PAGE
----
The State argues that the PRA’s deference to “other statute[s]” is a “catch all” saving clause, which does not require a disclosure that would violate the Constitution:
If the requested records are constitutionally protected from public disclosure, that protection exists without any need of statutory permission, and may constitute an exemption under the PRA even if not implemented through an explicit statutory exemption. In other words, it is not necessary to read the PRA in conflict with the Constitution when the Act itself recognizes and respects other laws (including constitutional provisions) that mandate privacy or confidentiality.
This interpretation is also consistent with the canon of constitutional avoidance: when a statute is susceptible to more than one construction, the interpretation that does not violate the constitution is favored.
The State is correct. The PRA, by design, cannot violate the Constitution, and constitutional protections (such as freedom of expression) are necessarily incorporated as exemptions, just like any other express exemption enumerated in the PRA. Plaintiffs’ claim that the PRA is unconstitutional as applied because it cannot accommodate a constitutional limitation on disclosure is wrong, and is rejected. . . .
The issue, then, is whether the Constitution protects Plaintiffs’ information, exempting it from disclosure under the PRA. Plaintiffs argue that, as workers in an erotic dance studio, they are engaging in a form of protected First Amendment expression, and that disclosure of their information would have an unconstitutional chilling effect on that expression.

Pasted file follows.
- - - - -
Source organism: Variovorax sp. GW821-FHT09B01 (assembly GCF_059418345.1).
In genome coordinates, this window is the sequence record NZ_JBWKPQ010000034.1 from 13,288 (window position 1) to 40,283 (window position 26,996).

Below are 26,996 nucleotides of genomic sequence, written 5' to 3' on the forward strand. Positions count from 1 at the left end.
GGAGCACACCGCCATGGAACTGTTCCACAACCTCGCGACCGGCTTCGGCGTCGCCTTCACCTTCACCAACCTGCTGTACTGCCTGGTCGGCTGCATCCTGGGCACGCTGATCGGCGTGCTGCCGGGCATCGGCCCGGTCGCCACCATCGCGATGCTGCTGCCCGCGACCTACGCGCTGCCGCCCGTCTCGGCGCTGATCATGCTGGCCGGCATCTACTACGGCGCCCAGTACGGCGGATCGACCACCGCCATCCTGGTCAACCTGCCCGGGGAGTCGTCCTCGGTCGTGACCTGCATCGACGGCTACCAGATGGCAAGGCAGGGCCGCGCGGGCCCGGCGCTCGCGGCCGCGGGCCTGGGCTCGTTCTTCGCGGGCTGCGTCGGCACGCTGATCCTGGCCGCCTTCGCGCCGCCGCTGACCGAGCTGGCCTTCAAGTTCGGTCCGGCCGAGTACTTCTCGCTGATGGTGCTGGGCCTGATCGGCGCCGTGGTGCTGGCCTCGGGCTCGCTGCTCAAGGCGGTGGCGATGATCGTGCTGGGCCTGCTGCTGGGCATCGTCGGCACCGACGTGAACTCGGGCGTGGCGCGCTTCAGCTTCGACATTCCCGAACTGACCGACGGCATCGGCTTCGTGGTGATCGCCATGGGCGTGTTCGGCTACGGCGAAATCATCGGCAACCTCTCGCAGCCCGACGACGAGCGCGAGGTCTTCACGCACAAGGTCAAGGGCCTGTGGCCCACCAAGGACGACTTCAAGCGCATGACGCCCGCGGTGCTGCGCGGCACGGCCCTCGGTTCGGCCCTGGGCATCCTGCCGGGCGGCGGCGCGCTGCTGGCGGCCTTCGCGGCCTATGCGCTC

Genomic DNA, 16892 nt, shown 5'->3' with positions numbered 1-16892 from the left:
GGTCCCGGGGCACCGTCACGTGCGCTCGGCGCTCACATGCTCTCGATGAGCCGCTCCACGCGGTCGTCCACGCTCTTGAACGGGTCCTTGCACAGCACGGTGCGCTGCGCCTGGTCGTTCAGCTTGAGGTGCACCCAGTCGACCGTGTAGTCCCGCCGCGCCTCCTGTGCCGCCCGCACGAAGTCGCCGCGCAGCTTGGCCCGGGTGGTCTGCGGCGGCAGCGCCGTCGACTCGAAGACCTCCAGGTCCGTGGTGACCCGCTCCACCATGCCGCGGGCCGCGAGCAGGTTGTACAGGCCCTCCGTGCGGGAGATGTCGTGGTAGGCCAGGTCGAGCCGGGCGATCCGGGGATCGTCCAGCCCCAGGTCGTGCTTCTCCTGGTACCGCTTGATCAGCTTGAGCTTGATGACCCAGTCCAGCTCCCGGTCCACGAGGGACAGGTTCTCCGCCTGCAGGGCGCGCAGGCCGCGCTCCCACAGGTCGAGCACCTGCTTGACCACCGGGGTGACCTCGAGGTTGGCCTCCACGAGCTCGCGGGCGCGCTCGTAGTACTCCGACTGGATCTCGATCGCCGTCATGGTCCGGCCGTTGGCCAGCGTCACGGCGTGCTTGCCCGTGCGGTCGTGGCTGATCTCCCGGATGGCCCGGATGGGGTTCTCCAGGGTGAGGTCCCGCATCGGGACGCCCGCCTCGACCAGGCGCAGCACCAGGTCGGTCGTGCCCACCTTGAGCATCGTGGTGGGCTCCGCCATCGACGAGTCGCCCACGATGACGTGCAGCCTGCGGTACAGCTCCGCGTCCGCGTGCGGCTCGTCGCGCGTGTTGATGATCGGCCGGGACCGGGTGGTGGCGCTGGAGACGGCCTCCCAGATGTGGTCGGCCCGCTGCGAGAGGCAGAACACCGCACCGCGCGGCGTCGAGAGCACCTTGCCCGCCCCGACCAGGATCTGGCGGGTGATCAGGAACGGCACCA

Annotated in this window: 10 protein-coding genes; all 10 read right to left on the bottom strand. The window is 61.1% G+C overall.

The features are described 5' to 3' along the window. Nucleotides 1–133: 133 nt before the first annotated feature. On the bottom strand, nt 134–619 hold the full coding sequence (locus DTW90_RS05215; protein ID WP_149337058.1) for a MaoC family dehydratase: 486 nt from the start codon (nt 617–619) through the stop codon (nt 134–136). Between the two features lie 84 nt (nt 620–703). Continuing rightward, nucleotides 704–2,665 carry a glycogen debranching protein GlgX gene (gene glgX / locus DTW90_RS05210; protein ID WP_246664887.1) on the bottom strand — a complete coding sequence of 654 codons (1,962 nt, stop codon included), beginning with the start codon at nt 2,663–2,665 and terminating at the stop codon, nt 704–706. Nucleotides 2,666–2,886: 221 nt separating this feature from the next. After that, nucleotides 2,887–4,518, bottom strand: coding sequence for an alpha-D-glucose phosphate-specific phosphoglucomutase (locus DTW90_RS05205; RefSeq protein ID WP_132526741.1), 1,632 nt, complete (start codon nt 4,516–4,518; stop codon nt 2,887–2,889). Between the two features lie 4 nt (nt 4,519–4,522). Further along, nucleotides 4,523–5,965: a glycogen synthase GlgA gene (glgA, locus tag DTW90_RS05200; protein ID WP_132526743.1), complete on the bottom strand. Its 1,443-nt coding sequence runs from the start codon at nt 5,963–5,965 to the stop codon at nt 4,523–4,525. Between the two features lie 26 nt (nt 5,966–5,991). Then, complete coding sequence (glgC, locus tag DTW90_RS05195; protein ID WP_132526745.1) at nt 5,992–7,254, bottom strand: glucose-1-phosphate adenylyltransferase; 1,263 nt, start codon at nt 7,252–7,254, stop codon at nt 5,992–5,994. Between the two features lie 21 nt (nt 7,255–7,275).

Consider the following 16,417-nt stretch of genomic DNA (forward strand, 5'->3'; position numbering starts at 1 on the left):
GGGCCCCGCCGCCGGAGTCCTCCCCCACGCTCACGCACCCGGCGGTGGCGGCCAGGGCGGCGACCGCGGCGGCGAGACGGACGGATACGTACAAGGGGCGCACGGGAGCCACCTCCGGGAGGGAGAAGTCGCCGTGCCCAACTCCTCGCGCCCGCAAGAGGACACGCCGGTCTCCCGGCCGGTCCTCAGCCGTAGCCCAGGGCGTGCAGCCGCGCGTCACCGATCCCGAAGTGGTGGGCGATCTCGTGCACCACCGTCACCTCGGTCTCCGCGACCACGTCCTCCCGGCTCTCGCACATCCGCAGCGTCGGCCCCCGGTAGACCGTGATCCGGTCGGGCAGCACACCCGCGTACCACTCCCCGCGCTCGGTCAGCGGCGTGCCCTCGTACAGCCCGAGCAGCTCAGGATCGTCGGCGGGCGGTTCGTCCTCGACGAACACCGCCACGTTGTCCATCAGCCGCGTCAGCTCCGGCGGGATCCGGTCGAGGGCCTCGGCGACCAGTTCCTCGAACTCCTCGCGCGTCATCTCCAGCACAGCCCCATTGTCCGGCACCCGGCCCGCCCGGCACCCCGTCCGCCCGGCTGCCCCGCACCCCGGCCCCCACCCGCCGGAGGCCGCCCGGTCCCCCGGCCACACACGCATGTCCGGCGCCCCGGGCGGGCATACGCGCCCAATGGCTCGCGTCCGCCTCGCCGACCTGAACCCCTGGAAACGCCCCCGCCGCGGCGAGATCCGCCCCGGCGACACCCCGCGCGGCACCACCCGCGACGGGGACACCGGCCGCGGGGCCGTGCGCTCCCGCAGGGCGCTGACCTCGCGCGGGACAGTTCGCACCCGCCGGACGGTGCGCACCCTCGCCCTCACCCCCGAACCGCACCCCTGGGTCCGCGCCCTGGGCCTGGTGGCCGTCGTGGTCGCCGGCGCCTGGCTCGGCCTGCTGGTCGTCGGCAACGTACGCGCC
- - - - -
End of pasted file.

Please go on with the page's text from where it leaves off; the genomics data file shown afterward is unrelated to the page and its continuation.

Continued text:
It is well-established that erotic dancing is a protected form of expression under the First Amendment: “Courts have considered topless dancing to be expression, subject to constitutional protection within the free speech and press guarantees of the First and Fourteenth Amendments.” The Ninth Circuit has emphasized that a county’s public disclosure of erotic dance employees’ personal information has an unconstitutional chilling effect on that protected form of expression:
The First Amendment does not permit the County to put employees of adult entertainment establishments to the choice of applying for a permit to engage in protected expression in circumstances where they expose themselves to unwelcome harassment from aggressive suitors and overzealous opponents of such activity, or choosing not to engage in such activity out of concern for their personal safety. The chilling effect on those wishing to engage in First Amendment activity is obvious.
The disclosure of Plaintiffs’ information here would have a similarly unconstitutional chilling effect. As erotic dance studio employees, Plaintiffs are uniquely vulnerable to harassment, shaming, stalking, or worse.
Plaintiffs have express concern regarding the enhanced risk that disclosure of their real names and other licensing information might bring. They plausibly claim that they would not have engaged in their profession had they known that their erotic license information could be so easily disclosed to any member of the public. . . . Thus, the Plaintiffs’ information is protected under the First Amendment, and it is exempted from disclosure under the PRA. . . .
Anderson’s determination that the PRA required disclosure of Plaintiff’s licensing information was in error. Defendants Pierce County and Andersen are PERMANENTLY ENJOINED from disclosing the information requested to Van Vleet due to the protected nature of Plaintiffs’ license information under the First Amendment, and the PRA’s recognition of that protection. . . .
As I noted before, this case might also be relied on by analogy in Second Amendment cases, in situations where people try to use public records laws to get the names of registered gun owners, or of registered holders of gun carry licenses. (The Supreme Court said, in D.C. v. Heller (2008), that there is no constitutional right to concealed carry, but some courts — such as the 7th Circuit and the Illinois Supreme Court — have held that there is a constitutional right to some form of carry, and in some states a license is required for any sort of carrying.) It’s always uncertain, of course, how much courts will accept such analogies.